The Question of Beauty


Beauty is a complex concept that has influenced and shaped many fields of philosophy. It has also been subject to criticism as a double-edged sword that can either be a force of liberation or oppression.

There are many ways to define and understand beauty, though one of the most debated issues is whether it is objective or subjective. This debate is often referred to as the “question of beauty”.

A common view holds that beauty is an objective quality; it is something that is inherent in things. This is the position taken by Plato in the Symposium and Plotinus in the Enneads, as well as Augustine in De Veritate Religione.

This approach, however, is insufficient to account for the complexity of aesthetics. Aquinas (c.1225-1274), for example, distinguished between beauty and good. He argued that both were aspects of the same thing, which was God. He outlined various elements of beauty, including harmony and clarity.

Another common view is that beauty is a subjective state of mind. It is a feeling that an object or experience induces pleasure in the observer.

The most prominent twentieth-century philosophers to take this line were Schopenhauer (1818), Hanslick (1891), Bullough (1912), and Croce (1928). Others have criticized the subjectivist approach in more detail.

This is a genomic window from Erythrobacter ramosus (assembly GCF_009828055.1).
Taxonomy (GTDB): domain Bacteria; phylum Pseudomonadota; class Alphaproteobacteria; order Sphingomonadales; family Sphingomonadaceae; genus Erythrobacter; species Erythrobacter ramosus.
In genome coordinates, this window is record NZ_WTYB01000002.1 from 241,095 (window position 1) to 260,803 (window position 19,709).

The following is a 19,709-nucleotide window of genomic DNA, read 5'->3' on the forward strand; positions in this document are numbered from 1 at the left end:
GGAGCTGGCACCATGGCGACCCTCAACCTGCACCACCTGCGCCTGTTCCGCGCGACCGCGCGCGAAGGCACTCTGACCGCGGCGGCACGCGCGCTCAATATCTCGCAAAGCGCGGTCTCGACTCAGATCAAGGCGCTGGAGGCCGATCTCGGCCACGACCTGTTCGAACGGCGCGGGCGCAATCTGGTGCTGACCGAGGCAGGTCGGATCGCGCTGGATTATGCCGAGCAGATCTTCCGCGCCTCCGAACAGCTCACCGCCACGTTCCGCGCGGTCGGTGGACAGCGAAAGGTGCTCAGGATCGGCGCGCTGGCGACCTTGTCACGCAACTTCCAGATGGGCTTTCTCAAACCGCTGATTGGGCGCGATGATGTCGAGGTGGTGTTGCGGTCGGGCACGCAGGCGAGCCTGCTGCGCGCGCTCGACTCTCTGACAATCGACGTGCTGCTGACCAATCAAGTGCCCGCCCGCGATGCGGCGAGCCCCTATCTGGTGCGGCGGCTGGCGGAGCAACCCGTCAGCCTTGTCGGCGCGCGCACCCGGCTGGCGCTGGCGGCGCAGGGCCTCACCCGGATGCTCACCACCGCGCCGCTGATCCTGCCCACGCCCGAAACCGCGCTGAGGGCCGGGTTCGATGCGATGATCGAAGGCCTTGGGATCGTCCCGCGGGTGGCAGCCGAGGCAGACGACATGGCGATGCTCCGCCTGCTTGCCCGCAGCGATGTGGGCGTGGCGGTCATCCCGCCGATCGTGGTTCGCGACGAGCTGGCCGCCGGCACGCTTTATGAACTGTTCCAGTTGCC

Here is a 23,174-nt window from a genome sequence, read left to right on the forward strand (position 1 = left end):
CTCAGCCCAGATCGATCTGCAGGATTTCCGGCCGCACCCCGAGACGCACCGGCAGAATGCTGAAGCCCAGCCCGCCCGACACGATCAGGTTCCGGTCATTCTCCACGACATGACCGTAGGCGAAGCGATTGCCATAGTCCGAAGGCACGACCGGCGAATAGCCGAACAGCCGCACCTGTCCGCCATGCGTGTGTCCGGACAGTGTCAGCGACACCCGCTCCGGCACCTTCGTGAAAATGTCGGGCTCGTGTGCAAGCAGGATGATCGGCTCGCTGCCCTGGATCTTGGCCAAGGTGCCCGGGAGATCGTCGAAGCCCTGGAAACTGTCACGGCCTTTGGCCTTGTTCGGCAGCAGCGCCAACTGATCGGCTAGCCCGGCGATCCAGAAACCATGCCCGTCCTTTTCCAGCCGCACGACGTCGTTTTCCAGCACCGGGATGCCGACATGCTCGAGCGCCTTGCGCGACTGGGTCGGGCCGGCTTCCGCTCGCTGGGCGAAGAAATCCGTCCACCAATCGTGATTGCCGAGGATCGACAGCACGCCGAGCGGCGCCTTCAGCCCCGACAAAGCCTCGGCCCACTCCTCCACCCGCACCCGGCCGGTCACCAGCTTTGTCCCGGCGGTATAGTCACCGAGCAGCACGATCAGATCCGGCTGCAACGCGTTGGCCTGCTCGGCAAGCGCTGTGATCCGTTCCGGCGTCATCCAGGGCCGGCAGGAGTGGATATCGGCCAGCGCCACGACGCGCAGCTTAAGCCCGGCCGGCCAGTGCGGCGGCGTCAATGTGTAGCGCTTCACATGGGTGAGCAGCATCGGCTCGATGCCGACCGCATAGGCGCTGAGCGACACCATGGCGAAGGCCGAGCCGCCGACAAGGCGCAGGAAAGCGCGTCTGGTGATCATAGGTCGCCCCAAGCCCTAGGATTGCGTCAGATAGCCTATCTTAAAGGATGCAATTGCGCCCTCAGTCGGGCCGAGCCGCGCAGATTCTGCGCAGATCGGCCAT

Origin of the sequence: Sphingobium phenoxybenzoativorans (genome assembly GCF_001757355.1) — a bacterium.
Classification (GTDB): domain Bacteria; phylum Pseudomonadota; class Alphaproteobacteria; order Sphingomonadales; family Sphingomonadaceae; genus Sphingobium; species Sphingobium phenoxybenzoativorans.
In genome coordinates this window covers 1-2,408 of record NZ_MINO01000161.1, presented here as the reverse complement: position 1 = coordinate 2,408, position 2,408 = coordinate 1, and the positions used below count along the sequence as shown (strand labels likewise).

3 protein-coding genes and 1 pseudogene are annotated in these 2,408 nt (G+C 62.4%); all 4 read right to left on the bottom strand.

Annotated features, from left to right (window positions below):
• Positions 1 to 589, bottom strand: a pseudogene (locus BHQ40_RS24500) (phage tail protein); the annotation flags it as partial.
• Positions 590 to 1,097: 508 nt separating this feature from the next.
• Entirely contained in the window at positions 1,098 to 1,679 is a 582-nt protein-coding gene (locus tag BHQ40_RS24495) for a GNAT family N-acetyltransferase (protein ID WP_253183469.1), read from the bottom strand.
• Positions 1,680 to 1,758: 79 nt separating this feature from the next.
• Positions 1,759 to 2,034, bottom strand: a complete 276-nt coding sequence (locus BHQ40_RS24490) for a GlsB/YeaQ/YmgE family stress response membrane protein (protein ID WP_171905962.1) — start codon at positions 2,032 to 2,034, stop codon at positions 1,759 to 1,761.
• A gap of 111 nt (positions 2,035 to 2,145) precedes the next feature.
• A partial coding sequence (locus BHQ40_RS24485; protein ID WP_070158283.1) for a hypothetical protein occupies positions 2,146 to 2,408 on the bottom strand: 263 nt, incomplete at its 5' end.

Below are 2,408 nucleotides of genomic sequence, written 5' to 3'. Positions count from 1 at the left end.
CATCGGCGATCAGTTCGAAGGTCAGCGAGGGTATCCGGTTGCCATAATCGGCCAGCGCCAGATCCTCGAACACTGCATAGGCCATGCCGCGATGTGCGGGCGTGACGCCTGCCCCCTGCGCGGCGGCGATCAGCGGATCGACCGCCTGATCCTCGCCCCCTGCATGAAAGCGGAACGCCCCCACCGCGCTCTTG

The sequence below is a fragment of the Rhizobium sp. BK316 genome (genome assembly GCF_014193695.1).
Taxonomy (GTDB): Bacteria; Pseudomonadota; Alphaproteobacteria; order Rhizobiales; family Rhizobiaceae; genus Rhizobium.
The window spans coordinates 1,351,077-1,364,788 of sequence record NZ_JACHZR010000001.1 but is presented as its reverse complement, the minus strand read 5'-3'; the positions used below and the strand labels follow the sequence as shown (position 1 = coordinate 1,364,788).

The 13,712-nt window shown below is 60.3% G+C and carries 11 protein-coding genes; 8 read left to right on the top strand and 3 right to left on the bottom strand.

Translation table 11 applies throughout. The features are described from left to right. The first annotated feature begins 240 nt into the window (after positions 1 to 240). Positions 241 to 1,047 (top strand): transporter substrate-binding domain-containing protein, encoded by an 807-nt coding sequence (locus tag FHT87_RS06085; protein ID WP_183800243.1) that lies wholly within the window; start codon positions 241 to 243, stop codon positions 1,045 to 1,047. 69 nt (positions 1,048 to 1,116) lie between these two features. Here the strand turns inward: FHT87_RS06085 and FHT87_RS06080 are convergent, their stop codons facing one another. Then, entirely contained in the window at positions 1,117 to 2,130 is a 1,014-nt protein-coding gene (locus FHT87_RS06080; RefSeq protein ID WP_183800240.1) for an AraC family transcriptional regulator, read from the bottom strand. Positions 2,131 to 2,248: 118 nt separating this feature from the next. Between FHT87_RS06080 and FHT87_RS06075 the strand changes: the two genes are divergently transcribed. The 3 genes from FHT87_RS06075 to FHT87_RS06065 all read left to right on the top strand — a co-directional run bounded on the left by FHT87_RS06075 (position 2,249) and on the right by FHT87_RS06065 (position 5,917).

Some philosophers have argued that beauty is not an objective quality at all. They have pointed out that a variety of different people can have different experiences of the same object, and that the same object can have different colors to different people under certain conditions.

This argument is criticized on the grounds that it is not logical to claim that all people have the same experience of an object. It also fails to explain why some people will find an object beautiful and others not.

Several other philosophical views hold that beauty is a combination of an objective quality and a subjective feeling. These include hedonism, ecstatic neo-Platonism, and Kant’s theory of disinterested pleasure.

A number of these ideas have had significant influence on the development of Western philosophical aesthetics. They are sketched below and have some important implications for the nature of beauty, as well as for our understanding of aesthetics more generally.

The subjectivist line is a powerful and influential approach to the question of beauty. It can be useful to consider the views of such figures as Santayana and Eric Newton.

Santayana argued that beauty is the response to a certain type of pleasure. He believed that this pleasure could be a profound experience or even the meaning of life.

He was not a fan of the idealist conception of beauty, which is commonly associated with Plato and Plotinus. Instead, he believed that beauty was the result of an aspiration toward perfect unity.

In addition to being a unified theory, Aquinas’s approach actually satisfies a number of other criteria for a successful theory. For instance, it answers Kant’s humanism: it focuses on the goodness and well-being of mankind.